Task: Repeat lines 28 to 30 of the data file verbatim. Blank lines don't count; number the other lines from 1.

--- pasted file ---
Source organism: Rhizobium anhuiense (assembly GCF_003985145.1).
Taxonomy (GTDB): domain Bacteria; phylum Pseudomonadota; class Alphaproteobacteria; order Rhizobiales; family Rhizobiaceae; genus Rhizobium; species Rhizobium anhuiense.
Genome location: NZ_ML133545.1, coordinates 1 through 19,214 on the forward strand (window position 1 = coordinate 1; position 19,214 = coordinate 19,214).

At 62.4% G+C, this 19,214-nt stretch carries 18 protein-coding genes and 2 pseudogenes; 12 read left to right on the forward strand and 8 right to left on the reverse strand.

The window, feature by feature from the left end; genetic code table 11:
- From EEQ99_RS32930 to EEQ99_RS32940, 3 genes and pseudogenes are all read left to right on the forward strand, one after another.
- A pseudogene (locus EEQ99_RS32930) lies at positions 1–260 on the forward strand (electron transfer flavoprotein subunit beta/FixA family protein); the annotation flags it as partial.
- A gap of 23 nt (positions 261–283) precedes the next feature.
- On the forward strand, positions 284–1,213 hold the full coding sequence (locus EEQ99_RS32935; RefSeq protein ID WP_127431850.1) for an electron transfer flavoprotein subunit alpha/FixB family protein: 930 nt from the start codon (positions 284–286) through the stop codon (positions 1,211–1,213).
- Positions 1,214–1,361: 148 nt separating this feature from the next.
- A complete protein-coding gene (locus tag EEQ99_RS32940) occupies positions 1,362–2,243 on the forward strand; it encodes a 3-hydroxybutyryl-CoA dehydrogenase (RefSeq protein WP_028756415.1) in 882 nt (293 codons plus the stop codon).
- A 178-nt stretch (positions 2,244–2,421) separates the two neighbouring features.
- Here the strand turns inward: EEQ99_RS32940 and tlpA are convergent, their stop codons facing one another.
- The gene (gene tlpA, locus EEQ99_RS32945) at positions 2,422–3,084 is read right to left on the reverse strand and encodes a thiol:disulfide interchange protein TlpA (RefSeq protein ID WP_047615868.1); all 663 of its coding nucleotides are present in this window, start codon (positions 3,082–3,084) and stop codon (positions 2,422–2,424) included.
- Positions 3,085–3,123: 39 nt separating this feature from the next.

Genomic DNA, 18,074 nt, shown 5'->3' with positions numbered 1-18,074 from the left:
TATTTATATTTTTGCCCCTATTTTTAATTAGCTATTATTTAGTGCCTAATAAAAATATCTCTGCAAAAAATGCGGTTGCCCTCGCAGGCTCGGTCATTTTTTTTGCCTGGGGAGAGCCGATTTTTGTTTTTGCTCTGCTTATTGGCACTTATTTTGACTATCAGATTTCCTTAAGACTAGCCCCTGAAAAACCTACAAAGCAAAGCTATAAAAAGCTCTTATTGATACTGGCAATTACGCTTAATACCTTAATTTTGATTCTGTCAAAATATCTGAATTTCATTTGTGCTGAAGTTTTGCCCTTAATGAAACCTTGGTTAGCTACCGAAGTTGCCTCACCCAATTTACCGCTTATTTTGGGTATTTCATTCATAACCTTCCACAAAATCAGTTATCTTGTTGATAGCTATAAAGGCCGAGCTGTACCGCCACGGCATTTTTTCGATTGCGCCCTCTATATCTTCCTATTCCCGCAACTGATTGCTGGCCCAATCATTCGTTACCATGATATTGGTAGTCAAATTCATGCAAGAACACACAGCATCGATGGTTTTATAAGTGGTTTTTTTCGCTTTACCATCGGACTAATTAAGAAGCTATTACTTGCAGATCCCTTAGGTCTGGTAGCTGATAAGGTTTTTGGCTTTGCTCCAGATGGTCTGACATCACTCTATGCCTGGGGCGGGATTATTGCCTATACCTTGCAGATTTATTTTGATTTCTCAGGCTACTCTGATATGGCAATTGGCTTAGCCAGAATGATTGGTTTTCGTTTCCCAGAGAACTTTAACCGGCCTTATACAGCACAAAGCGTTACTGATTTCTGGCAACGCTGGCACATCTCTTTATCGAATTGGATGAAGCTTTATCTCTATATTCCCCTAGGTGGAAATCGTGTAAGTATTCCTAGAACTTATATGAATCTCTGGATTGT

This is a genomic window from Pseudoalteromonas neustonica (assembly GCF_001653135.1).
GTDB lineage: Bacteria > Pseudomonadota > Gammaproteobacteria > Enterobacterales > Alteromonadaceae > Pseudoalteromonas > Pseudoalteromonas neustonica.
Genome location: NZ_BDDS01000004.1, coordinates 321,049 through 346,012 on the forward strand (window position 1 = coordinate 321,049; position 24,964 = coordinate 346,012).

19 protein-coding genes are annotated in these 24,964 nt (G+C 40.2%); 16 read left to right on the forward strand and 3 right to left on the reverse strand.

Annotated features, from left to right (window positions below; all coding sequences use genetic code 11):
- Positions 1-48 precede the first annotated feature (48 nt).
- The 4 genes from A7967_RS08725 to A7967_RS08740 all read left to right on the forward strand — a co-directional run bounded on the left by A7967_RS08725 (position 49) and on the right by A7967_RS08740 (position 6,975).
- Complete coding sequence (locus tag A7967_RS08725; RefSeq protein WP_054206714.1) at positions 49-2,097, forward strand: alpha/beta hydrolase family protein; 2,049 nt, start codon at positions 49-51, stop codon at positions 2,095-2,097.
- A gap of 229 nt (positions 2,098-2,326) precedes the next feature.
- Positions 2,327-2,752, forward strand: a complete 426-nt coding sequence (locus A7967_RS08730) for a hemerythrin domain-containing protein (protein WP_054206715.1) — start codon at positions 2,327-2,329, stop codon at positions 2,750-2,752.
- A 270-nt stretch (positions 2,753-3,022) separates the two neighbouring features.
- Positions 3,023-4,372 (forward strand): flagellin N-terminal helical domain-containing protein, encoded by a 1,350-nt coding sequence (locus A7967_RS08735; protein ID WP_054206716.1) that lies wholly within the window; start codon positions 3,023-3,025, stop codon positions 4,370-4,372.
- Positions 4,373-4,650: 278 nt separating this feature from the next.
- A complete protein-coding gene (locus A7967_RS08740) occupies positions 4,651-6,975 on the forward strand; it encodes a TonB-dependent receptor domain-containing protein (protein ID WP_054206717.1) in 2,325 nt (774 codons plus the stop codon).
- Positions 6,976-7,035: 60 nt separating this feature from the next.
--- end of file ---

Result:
- A 270-nt stretch (positions 2,753-3,022) separates the two neighbouring features.
- Positions 3,023-4,372 (forward strand): flagellin N-terminal helical domain-containing protein, encoded by a 1,350-nt coding sequence (locus A7967_RS08735; protein ID WP_054206716.1) that lies wholly within the window; start codon positions 3,023-3,025, stop codon positions 4,370-4,372.
- Positions 4,373-4,650: 278 nt separating this feature from the next.